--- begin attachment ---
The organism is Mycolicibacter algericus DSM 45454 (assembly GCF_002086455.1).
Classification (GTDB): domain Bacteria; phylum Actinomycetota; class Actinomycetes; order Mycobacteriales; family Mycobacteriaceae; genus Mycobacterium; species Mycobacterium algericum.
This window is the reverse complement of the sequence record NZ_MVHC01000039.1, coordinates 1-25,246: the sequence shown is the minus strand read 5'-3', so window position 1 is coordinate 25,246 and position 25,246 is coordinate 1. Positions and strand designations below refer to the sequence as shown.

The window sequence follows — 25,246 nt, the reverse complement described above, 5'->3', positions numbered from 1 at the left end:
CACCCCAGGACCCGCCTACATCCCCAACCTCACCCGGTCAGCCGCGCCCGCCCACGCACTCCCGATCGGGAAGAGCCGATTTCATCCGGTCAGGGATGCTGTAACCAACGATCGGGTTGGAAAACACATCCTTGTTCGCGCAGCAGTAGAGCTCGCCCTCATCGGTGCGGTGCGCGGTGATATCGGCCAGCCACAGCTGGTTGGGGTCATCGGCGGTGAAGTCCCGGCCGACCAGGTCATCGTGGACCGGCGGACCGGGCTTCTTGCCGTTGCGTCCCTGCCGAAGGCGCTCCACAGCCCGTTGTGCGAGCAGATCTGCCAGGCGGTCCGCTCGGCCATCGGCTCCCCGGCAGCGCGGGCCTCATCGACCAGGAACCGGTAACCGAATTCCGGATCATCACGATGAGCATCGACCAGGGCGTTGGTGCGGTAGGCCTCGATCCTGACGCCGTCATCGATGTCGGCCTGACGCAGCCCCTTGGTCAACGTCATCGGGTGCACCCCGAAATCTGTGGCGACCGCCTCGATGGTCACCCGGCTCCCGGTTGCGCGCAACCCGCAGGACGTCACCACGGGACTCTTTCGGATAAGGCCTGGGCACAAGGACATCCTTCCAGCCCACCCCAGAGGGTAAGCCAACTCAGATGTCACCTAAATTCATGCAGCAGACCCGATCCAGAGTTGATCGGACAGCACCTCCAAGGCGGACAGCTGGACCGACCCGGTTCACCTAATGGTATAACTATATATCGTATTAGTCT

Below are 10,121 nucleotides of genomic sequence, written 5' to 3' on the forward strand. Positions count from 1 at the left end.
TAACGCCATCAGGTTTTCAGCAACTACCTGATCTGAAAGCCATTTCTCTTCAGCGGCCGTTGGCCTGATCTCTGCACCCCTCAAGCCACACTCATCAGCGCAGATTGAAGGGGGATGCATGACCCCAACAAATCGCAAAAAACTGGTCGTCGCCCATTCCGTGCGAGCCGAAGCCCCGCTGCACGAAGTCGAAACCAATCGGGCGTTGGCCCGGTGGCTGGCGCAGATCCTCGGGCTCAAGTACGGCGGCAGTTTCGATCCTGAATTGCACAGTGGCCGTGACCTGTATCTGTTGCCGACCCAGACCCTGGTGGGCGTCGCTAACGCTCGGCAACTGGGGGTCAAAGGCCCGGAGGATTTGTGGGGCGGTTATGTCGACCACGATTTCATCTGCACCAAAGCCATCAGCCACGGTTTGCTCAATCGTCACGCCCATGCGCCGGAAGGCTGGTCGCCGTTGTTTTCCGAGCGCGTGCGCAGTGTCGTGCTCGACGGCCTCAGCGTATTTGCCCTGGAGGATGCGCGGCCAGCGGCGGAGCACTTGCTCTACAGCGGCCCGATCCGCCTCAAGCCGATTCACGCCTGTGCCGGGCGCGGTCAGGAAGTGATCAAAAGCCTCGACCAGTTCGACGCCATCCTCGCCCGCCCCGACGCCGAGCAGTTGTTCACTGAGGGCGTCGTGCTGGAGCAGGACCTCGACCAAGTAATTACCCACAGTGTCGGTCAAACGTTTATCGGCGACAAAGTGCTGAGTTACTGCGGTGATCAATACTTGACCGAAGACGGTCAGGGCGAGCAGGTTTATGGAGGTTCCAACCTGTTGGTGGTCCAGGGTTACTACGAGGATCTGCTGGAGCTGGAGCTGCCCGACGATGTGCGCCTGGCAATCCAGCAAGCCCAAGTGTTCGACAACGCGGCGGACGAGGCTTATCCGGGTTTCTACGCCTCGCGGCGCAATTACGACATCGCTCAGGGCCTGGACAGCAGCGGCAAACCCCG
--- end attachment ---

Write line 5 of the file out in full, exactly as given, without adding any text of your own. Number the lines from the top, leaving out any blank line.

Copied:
CACCCCAGGACCCGCCTACATCCCCAACCTCACCCGGTCAGCCGCGCCCGCCCACGCACTCCCGATCGGGAAGAGCCGATTTCATCCGGTCAGGGATGCTGTAACCAACGATCGGGTTGGAAAACACATCCTTGTTCGCGCAGCAGTAGAGCTCGCCCTCATCGGTGCGGTGCGCGGTGATATCGGCCAGCCACAGCTGGTTGGGGTCATCGGCGGTGAAGTCCCGGCCGACCAGGTCATCGTGGACCGGCGGACCGGGCTTCTTGCCGTTGCGTCCCTGCCGAAGGCGCTCCACAGCCCGTTGTGCGAGCAGATCTGCCAGGCGGTCCGCTCGGCCATCGGCTCCCCGGCAGCGCGGGCCTCATCGACCAGGAACCGGTAACCGAATTCCGGATCATCACGATGAGCATCGACCAGGGCGTTGGTGCGGTAGGCCTCGATCCTGACGCCGTCATCGATGTCGGCCTGACGCAGCCCCTTGGTCAACGTCATCGGGTGCACCCCGAAATCTGTGGCGACCGCCTCGATGGTCACCCGGCTCCCGGTTGCGCGCAACCCGCAGGACGTCACCACGGGACTCTTTCGGATAAGGCCTGGGCACAAGGACATCCTTCCAGCCCACCCCAGAGGGTAAGCCAACTCAGATGTCACCTAAATTCATGCAGCAGACCCGATCCAGAGTTGATCGGACAGCACCTCCAAGGCGGACAGCTGGACCGACCCGGTTCACCTAATGGTATAACTATATATCGTATTAGTCT